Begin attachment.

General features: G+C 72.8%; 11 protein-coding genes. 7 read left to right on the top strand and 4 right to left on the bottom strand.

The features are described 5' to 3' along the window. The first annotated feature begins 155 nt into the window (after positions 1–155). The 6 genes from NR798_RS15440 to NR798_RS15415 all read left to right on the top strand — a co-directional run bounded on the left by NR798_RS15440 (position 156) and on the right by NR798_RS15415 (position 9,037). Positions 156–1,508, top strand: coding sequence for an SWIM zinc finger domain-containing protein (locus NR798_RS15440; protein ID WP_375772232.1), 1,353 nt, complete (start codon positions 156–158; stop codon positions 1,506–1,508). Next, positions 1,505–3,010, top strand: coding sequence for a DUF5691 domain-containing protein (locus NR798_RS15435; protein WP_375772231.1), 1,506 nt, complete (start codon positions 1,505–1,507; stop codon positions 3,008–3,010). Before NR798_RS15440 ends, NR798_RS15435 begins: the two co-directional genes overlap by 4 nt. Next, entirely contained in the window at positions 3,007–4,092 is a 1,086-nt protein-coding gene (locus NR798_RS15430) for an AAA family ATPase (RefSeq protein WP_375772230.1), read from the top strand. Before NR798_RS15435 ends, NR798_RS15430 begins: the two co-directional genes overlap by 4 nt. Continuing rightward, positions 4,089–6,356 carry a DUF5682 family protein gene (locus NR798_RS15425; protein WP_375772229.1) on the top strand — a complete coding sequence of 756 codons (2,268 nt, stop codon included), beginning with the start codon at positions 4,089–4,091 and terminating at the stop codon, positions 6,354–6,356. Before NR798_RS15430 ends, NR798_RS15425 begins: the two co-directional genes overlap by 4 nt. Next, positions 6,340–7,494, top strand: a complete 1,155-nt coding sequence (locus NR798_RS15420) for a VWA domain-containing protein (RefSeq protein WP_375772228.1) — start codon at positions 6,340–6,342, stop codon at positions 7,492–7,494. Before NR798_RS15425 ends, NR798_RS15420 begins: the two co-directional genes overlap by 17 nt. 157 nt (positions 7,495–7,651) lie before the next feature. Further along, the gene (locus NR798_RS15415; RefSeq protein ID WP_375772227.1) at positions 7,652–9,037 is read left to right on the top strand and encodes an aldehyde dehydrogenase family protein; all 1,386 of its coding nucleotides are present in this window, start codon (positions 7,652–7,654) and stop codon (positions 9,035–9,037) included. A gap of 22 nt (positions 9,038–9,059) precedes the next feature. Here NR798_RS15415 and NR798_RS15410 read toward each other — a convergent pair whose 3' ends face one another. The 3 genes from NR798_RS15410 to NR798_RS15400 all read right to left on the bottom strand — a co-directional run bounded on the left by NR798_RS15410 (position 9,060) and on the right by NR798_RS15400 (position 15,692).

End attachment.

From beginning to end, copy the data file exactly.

General features: G+C 72.8%; 11 protein-coding genes. 7 read left to right on the top strand and 4 right to left on the bottom strand.

The features are described 5' to 3' along the window. The first annotated feature begins 155 nt into the window (after positions 1–155). The 6 genes from NR798_RS15440 to NR798_RS15415 all read left to right on the top strand — a co-directional run bounded on the left by NR798_RS15440 (position 156) and on the right by NR798_RS15415 (position 9,037). Positions 156–1,508, top strand: coding sequence for an SWIM zinc finger domain-containing protein (locus NR798_RS15440; protein ID WP_375772232.1), 1,353 nt, complete (start codon positions 156–158; stop codon positions 1,506–1,508). Next, positions 1,505–3,010, top strand: coding sequence for a DUF5691 domain-containing protein (locus NR798_RS15435; protein WP_375772231.1), 1,506 nt, complete (start codon positions 1,505–1,507; stop codon positions 3,008–3,010). Before NR798_RS15440 ends, NR798_RS15435 begins: the two co-directional genes overlap by 4 nt. Next, entirely contained in the window at positions 3,007–4,092 is a 1,086-nt protein-coding gene (locus NR798_RS15430) for an AAA family ATPase (RefSeq protein WP_375772230.1), read from the top strand. Before NR798_RS15435 ends, NR798_RS15430 begins: the two co-directional genes overlap by 4 nt. Continuing rightward, positions 4,089–6,356 carry a DUF5682 family protein gene (locus NR798_RS15425; protein WP_375772229.1) on the top strand — a complete coding sequence of 756 codons (2,268 nt, stop codon included), beginning with the start codon at positions 4,089–4,091 and terminating at the stop codon, positions 6,354–6,356. Before NR798_RS15430 ends, NR798_RS15425 begins: the two co-directional genes overlap by 4 nt. Next, positions 6,340–7,494, top strand: a complete 1,155-nt coding sequence (locus NR798_RS15420) for a VWA domain-containing protein (RefSeq protein WP_375772228.1) — start codon at positions 6,340–6,342, stop codon at positions 7,492–7,494. Before NR798_RS15425 ends, NR798_RS15420 begins: the two co-directional genes overlap by 17 nt. 157 nt (positions 7,495–7,651) lie before the next feature. Further along, the gene (locus NR798_RS15415; RefSeq protein ID WP_375772227.1) at positions 7,652–9,037 is read left to right on the top strand and encodes an aldehyde dehydrogenase family protein; all 1,386 of its coding nucleotides are present in this window, start codon (positions 7,652–7,654) and stop codon (positions 9,035–9,037) included. A gap of 22 nt (positions 9,038–9,059) precedes the next feature. Here NR798_RS15415 and NR798_RS15410 read toward each other — a convergent pair whose 3' ends face one another. The 3 genes from NR798_RS15410 to NR798_RS15400 all read right to left on the bottom strand — a co-directional run bounded on the left by NR798_RS15410 (position 9,060) and on the right by NR798_RS15400 (position 15,692).